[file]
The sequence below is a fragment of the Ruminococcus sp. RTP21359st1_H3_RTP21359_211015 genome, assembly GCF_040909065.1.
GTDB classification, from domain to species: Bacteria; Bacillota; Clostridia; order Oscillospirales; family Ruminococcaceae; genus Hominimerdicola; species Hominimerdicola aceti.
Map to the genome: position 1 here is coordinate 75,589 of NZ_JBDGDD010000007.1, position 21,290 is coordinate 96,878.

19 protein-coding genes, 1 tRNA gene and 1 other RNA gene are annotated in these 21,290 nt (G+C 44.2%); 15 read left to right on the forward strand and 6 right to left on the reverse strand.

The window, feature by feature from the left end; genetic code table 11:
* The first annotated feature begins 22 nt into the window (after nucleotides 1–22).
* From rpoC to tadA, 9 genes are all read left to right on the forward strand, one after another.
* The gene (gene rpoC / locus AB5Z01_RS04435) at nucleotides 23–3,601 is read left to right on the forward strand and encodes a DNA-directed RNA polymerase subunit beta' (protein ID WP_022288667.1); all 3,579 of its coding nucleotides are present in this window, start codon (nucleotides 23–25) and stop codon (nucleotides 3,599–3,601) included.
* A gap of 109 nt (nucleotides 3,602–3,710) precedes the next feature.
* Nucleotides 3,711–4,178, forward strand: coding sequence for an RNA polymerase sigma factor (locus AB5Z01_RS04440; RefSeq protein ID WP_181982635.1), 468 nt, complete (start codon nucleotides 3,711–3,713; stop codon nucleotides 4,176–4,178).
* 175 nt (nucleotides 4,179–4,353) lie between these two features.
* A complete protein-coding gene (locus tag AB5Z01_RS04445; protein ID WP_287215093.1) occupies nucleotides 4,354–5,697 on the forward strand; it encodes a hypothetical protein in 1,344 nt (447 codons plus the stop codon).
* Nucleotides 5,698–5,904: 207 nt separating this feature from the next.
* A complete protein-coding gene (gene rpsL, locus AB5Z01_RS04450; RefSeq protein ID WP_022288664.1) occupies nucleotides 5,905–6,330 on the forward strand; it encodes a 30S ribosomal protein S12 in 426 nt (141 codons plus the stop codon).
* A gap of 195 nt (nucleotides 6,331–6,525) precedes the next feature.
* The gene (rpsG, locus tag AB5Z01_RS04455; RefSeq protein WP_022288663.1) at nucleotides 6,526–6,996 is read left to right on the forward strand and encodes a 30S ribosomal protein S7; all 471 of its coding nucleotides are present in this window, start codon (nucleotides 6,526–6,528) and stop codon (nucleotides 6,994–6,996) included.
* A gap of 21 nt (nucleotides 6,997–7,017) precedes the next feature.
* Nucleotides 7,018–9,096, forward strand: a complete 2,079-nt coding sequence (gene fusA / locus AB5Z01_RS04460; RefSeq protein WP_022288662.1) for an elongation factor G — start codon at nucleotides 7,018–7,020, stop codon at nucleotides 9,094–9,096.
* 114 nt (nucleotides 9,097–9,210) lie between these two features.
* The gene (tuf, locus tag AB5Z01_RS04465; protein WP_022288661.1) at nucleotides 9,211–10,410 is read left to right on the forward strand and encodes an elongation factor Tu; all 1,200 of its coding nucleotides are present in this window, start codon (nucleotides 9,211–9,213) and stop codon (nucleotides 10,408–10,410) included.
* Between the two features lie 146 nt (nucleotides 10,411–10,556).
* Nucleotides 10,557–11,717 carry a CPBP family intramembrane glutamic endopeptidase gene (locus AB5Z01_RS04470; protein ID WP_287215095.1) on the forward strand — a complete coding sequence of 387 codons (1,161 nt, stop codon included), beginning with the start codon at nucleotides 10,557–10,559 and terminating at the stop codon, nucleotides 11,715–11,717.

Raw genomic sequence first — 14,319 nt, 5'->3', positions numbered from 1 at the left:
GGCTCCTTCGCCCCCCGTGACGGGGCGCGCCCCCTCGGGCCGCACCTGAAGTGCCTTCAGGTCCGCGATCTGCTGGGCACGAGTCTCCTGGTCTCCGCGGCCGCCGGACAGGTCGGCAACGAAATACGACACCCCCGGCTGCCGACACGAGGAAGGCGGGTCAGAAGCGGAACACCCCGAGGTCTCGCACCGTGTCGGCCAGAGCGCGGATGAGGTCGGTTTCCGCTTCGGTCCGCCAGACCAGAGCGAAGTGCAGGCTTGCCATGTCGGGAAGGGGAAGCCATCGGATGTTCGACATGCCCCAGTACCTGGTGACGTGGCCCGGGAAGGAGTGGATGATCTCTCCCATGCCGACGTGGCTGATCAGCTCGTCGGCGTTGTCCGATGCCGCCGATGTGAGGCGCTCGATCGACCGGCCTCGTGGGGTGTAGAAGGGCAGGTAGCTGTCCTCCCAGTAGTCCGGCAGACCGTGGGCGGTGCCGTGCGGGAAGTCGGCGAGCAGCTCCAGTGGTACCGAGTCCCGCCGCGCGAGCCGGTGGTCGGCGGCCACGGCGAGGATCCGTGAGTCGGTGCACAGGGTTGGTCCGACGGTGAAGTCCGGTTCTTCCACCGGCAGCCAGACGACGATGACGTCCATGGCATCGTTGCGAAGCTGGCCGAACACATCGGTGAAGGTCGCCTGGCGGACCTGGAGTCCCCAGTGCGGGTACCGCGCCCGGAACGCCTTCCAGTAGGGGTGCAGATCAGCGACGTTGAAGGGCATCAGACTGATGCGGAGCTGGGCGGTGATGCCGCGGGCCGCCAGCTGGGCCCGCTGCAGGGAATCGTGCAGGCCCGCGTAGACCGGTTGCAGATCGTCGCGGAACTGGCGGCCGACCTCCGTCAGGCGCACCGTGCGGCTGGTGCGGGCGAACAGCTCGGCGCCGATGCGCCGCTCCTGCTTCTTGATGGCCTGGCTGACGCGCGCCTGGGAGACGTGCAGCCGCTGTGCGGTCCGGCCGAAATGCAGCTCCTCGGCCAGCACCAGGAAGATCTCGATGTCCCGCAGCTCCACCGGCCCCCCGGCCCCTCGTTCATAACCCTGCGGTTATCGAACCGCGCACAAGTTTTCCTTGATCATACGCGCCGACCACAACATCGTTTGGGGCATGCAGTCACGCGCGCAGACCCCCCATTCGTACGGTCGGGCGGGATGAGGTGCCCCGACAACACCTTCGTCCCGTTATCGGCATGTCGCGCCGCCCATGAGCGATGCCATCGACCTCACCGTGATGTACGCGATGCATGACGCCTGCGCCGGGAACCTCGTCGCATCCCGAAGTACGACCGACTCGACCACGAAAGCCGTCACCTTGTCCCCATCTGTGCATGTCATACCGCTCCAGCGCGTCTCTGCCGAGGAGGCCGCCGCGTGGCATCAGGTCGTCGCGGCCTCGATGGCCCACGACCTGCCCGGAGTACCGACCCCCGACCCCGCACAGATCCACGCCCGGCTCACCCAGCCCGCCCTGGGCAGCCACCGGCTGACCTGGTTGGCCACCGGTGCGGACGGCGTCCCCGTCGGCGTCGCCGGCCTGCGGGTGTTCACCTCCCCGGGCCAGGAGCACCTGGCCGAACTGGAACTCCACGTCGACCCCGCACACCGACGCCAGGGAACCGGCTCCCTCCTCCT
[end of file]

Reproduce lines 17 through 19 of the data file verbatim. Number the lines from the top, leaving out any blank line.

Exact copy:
* A gap of 21 nt (nucleotides 6,997–7,017) precedes the next feature.
* Nucleotides 7,018–9,096, forward strand: a complete 2,079-nt coding sequence (gene fusA / locus AB5Z01_RS04460; RefSeq protein WP_022288662.1) for an elongation factor G — start codon at nucleotides 7,018–7,020, stop codon at nucleotides 9,094–9,096.
* 114 nt (nucleotides 9,097–9,210) lie between these two features.